Cancer self-help programme comes to Oban for first time

The Dove Centre in Oban.

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A self-help course on how to manage living with cancer is to begin late spring.

The HOPE (Help to Overcome Problems Effectively) programme has been successful across the UK but this is the first time it will take place in Oban’s Dove Centre.

Its aim is to support cancer patients who have completed treatment but are awaiting results, as this is a time when people are particularly vulnerable and support can be lacking.

Lindsay Davies, who will be leading the HOPE programme alongside Lucy Hunt, calls this the ‘no-man’s land’ of a cancer journey.

She said: ‘[The HOPE programme] will help you get on in day to day life so that your condition really isn’t you; you’re in charge of what’s going on.’

The main focus will be to give attendees the tools to get on with life with a positive outlook.

Ms Davies also hopes that making it a booking-only service will be beneficial to all involved. She describes the lack of enthusiasm that can sometimes occur through GP referrals which can be detrimental to the group dynamics. By booking for themselves, the group will be enthusiastic from the start and everyone will reap the benefits.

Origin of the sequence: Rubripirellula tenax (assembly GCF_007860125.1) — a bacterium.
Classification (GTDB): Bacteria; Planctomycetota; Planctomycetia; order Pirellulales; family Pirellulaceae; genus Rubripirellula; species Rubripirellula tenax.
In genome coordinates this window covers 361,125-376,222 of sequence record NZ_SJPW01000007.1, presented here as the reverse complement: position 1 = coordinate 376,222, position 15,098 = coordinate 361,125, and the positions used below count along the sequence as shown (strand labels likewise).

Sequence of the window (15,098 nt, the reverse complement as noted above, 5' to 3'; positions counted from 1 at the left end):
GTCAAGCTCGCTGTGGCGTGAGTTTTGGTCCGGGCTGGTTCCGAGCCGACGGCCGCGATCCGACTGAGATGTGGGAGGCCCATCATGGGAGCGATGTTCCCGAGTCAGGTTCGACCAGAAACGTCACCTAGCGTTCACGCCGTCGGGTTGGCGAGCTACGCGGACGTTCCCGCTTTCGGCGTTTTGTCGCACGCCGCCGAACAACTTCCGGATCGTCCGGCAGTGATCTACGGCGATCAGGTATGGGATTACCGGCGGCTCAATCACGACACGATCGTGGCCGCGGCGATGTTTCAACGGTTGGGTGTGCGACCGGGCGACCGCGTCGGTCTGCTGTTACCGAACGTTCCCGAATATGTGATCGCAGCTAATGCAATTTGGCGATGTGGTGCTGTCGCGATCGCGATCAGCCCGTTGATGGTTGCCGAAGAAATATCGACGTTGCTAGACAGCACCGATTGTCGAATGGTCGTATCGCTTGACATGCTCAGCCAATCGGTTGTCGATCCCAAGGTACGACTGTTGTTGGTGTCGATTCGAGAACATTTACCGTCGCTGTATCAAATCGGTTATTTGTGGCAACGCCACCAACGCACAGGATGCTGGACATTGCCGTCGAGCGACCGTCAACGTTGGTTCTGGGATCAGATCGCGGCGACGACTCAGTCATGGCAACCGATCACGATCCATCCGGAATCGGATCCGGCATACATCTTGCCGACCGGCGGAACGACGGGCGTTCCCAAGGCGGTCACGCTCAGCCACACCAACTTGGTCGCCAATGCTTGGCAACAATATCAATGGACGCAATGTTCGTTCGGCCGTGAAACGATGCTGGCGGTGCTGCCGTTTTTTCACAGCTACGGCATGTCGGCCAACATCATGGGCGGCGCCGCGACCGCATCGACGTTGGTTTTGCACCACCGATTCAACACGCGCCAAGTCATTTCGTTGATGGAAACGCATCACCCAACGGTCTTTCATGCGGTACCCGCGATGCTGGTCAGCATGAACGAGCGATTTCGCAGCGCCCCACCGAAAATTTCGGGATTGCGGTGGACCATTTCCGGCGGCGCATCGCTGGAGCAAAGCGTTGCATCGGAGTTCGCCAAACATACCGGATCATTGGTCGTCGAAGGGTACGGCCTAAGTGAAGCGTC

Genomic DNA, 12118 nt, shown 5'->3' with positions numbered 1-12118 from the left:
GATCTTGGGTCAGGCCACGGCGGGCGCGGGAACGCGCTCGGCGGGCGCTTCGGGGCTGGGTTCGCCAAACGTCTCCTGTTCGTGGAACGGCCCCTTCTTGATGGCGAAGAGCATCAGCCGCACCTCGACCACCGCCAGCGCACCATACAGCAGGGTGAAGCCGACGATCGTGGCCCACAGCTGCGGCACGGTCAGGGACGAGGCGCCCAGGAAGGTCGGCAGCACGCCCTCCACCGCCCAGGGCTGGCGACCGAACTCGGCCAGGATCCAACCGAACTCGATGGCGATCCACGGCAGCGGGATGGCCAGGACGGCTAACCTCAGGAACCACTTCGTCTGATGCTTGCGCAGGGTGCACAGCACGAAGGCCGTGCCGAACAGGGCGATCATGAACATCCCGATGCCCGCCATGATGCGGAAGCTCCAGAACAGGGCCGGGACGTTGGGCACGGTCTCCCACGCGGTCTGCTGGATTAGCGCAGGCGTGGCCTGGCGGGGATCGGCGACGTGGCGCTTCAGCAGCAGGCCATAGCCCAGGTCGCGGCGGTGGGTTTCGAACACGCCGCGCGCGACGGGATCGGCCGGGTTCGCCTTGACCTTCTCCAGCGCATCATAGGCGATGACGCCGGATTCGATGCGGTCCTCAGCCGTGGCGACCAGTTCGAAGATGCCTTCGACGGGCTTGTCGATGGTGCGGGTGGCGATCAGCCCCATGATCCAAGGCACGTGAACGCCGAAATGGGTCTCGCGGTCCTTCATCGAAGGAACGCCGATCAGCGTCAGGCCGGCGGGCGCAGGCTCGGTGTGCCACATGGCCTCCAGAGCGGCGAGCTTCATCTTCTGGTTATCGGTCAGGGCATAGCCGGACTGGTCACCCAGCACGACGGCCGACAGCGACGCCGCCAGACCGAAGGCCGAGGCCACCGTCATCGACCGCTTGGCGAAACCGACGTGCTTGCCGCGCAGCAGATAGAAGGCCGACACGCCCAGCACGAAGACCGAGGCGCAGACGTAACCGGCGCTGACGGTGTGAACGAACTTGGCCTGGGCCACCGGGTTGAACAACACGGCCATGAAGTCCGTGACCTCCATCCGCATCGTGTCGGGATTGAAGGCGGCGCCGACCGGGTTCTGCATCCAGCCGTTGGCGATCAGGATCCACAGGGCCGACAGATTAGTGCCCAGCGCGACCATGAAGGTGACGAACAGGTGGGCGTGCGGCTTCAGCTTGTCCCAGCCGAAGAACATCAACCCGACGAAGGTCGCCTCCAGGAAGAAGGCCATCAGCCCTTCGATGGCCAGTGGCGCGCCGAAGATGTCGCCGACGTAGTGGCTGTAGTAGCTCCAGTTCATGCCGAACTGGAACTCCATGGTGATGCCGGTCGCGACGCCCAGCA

Ms Davies said: ‘The strength of the group actually becomes the group themselves.’

Oban is not without self-help groups but they are general and none currently exists specifically for cancer.

Ms Davies added: ‘The bit about it being about cancer is that people are in quite a unique situation that stirs up emotions that a lot of other conditions don’t.

‘I think it’s going to fill a gap which is definitely what the Dove Centre is about.’

There are booking forms in the Oban Medical Centre, Oban Hospice, the Macmillan service in the hospital and it is also advertised on the Dove Centre’s Facebook page.

The group will have about six to eight people and topics covered will include mindfulness, fatigue and goal-setting.

Ms Davies said they were given a lot of autonomy in regard to the range of topics, so they have chosen the widest to appeal to the broadest group of people. She also stressed how the group was life-affirming.

She said: ‘We don’t want people to think that you have to be dying to come through the doors.’

Each session will last two and a half hours and is split into two parts. The first half will be the topic of the week, followed by a tea break and the second half will be for meditation and relaxation.

There is also no medicalisation in the HOPE programme, as it is focused on how to better the individual and not solely about how their condition affects them.

Ms Davies said: ‘Hopefully, through the six weeks the patients will actually get a real sense of support from people that have gone through the same kind of things as each other.

‘There’s no right or wrong time to come and say that you’re interested.’

The programme is run via a combination of effort between Macmillan, NHS Highland and Oban Hospice.